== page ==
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The acomplishments of arthur wesley as a military commander

See Article History Alternative Titles: He first rose to military prominence in Indiawon successes in the Peninsular War in Spain 1808—14and shared in the victory over Napoleon at the Battle of Waterloo 1815. Wellington twice reached the zenith of fame with a period of unexampled odium intervening.

After Waterloo he joined a repressive government, and later, as prime minister, he resisted pressure for constitutional reform. In old age he was idolized as an incomparable public servant—the Great Duke.

Reaction came after his death. Today there is widespread appreciation of his military genius and of his character as an honest and selfless politician, uncorrupted by vast prestige.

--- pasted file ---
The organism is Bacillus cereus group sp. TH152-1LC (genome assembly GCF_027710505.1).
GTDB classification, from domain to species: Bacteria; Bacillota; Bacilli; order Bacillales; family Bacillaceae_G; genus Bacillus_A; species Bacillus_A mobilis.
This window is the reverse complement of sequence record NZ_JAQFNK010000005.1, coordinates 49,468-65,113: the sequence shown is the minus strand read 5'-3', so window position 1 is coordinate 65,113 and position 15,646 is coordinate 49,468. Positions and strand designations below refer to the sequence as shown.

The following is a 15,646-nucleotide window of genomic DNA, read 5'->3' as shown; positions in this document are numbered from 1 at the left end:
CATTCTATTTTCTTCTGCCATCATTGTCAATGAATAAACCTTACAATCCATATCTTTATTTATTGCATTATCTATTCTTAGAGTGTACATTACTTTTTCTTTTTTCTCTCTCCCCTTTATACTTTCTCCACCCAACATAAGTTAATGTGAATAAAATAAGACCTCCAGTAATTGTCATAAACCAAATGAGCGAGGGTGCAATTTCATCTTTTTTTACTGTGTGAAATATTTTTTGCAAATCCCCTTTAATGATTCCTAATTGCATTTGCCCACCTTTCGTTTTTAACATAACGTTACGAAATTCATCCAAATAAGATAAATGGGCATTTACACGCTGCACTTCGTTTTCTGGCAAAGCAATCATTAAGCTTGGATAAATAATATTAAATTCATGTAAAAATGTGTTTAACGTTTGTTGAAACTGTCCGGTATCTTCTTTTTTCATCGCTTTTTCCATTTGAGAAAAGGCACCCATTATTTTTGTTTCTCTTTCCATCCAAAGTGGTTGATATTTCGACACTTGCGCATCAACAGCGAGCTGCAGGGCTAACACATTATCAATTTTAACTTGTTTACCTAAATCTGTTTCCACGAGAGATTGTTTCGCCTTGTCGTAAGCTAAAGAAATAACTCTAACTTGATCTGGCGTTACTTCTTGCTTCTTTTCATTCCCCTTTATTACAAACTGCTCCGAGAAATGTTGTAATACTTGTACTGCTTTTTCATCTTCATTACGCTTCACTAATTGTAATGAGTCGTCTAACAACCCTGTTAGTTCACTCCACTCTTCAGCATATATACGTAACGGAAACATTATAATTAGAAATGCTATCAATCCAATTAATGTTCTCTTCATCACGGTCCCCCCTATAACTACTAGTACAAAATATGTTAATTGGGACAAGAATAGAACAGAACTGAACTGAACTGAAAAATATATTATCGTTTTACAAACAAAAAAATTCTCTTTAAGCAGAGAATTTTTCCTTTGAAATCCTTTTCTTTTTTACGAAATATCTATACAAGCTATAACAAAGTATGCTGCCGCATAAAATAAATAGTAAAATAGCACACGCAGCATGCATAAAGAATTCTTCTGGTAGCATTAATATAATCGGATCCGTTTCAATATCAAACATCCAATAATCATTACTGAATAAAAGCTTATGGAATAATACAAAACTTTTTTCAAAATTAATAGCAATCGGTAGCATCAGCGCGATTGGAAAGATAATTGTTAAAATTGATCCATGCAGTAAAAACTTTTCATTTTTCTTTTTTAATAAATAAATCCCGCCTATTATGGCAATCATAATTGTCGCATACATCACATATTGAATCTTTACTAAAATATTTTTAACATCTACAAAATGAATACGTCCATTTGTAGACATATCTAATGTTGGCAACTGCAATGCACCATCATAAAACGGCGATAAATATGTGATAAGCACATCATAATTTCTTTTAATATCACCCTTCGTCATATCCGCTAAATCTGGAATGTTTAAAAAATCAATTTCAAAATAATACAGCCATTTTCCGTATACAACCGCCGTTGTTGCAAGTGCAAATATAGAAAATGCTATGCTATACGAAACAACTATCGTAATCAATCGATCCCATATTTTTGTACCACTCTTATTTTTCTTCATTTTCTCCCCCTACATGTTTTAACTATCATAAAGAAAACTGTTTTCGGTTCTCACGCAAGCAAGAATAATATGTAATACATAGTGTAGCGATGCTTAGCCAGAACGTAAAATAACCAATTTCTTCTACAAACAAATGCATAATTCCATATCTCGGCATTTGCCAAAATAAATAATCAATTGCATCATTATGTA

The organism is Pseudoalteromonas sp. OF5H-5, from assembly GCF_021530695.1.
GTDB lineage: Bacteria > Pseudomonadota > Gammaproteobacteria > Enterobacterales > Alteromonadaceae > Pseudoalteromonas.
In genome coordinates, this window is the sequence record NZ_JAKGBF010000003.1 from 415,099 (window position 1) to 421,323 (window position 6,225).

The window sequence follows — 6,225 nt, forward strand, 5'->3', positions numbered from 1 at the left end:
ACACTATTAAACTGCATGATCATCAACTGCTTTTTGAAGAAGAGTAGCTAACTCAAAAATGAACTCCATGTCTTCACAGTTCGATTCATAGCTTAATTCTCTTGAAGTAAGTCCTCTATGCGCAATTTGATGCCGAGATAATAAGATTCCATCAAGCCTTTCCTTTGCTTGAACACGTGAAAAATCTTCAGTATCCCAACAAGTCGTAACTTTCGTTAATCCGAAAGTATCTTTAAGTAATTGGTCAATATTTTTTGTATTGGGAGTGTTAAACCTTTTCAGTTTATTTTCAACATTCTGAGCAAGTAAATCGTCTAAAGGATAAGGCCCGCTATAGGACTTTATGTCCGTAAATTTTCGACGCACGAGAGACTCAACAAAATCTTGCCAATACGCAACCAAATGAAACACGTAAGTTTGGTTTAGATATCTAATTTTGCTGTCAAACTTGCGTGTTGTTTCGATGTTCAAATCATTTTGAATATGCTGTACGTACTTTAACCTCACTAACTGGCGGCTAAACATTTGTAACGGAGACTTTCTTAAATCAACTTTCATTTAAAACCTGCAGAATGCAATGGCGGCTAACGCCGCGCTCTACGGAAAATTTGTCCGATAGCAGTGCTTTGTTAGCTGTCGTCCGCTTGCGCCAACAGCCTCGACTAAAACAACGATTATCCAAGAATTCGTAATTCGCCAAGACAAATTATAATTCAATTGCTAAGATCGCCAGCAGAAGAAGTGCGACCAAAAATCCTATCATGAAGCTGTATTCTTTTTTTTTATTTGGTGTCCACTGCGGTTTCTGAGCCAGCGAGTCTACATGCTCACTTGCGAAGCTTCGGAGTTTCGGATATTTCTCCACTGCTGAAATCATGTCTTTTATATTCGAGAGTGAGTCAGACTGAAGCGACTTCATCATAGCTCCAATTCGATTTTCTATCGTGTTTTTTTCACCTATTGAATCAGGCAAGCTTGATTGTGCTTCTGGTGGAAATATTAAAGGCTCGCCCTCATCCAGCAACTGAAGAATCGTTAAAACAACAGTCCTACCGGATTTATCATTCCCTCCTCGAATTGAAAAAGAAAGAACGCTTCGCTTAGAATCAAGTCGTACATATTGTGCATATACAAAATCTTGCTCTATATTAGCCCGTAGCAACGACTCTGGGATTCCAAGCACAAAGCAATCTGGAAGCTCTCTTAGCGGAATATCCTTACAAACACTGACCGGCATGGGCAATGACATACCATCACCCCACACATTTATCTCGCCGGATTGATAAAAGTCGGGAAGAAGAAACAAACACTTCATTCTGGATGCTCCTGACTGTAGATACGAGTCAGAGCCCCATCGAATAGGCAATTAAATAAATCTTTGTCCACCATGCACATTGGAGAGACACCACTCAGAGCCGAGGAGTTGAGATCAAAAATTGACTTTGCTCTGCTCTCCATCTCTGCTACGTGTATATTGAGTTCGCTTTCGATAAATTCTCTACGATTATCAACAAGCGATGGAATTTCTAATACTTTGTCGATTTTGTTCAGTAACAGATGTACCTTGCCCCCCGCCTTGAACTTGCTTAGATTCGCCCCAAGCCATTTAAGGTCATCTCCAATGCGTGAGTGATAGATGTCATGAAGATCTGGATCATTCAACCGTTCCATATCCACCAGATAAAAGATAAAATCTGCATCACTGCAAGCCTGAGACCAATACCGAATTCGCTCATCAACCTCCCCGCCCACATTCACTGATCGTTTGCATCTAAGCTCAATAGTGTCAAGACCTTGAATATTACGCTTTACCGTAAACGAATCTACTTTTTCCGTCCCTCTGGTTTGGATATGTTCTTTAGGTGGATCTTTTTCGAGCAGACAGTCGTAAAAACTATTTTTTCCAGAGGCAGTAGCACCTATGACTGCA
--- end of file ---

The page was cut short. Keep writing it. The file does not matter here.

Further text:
• Arthur abandoned heavy gambling to concentrate on his profession;
  • Wellington retired from public life after 1846, though he was still consulted by all parties;
  • For these policies he won the gratitude of the peace congress, returning home in 1818 with the batons symbol of field marshal of six foreign countries.

Early life Wesley later, from 1798, Wellesley was the fifth son of the 1st earl of Mornington. In 1790—97 he held the family seat of Trim in the Irish Parliament.

At 24, though in debt, he proposed to Catherine Kitty Pakenham but was rejected. Arthur abandoned heavy gambling to concentrate on his profession. After failing to obtain civil employment, he was glad to be posted to India in 1796. In India he adopted a regimen of abstemiousness and good humour.

The arrival of his eldest brother, Richard, as viceroy enabled him to exploit his talents. He commanded a division against Tipu Sultan of Mysore and became governor of Mysore 1799 and commander in chief against the Marathas. Victories, especially at Assaye 1803resulted in a peace that he himself negotiated.

  • Some modern historians have objected to the posthumous title Iron Duke on the reasonable grounds that he was neither cold nor hard-hearted;
  • She died on April 24, 1831.

All the successful qualities he later exhibited on European battlefields were developed in India: But he felt he must serve wherever duty required. He spent two years in Ireland as Tory chief secretary.